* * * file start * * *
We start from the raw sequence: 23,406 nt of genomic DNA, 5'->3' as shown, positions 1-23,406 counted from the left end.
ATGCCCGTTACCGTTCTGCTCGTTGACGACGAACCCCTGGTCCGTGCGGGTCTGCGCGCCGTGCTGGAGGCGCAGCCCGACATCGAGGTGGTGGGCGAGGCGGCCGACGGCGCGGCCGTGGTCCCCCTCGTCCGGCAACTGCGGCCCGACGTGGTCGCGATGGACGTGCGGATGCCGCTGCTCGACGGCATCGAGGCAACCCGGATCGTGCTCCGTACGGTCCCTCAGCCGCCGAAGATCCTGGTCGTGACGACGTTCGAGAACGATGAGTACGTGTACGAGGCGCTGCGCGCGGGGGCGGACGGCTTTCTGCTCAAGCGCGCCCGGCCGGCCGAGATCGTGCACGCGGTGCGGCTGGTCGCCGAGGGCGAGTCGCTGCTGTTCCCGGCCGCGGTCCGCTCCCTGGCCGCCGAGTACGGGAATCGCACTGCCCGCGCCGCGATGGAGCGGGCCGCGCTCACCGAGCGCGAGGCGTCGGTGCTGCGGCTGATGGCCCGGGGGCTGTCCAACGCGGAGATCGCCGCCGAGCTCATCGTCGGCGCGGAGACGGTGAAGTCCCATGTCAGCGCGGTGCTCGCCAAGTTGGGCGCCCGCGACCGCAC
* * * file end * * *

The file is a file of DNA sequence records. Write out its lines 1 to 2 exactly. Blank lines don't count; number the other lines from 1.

We start from the raw sequence: 23,406 nt of genomic DNA, 5'->3' as shown, positions 1-23,406 counted from the left end.
ATGCCCGTTACCGTTCTGCTCGTTGACGACGAACCCCTGGTCCGTGCGGGTCTGCGCGCCGTGCTGGAGGCGCAGCCCGACATCGAGGTGGTGGGCGAGGCGGCCGACGGCGCGGCCGTGGTCCCCCTCGTCCGGCAACTGCGGCCCGACGTGGTCGCGATGGACGTGCGGATGCCGCTGCTCGACGGCATCGAGGCAACCCGGATCGTGCTCCGTACGGTCCCTCAGCCGCCGAAGATCCTGGTCGTGACGACGTTCGAGAACGATGAGTACGTGTACGAGGCGCTGCGCGCGGGGGCGGACGGCTTTCTGCTCAAGCGCGCCCGGCCGGCCGAGATCGTGCACGCGGTGCGGCTGGTCGCCGAGGGCGAGTCGCTGCTGTTCCCGGCCGCGGTCCGCTCCCTGGCCGCCGAGTACGGGAATCGCACTGCCCGCGCCGCGATGGAGCGGGCCGCGCTCACCGAGCGCGAGGCGTCGGTGCTGCGGCTGATGGCCCGGGGGCTGTCCAACGCGGAGATCGCCGCCGAGCTCATCGTCGGCGCGGAGACGGTGAAGTCCCATGTCAGCGCGGTGCTCGCCAAGTTGGGCGCCCGCGACCGCAC